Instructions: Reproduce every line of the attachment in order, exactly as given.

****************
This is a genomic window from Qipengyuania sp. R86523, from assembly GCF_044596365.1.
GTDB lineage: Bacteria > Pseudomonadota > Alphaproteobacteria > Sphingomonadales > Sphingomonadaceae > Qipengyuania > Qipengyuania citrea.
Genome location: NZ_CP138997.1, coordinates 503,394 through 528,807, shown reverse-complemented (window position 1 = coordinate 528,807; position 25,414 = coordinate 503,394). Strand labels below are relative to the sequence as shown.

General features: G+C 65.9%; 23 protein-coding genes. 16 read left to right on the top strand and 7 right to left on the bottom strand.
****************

This is a genomic window from Qipengyuania sp. R86523, from assembly GCF_044596365.1.
GTDB lineage: Bacteria > Pseudomonadota > Alphaproteobacteria > Sphingomonadales > Sphingomonadaceae > Qipengyuania > Qipengyuania citrea.
Genome location: NZ_CP138997.1, coordinates 503,394 through 528,807, shown reverse-complemented (window position 1 = coordinate 528,807; position 25,414 = coordinate 503,394). Strand labels below are relative to the sequence as shown.

General features: G+C 65.9%; 23 protein-coding genes. 16 read left to right on the top strand and 7 right to left on the bottom strand.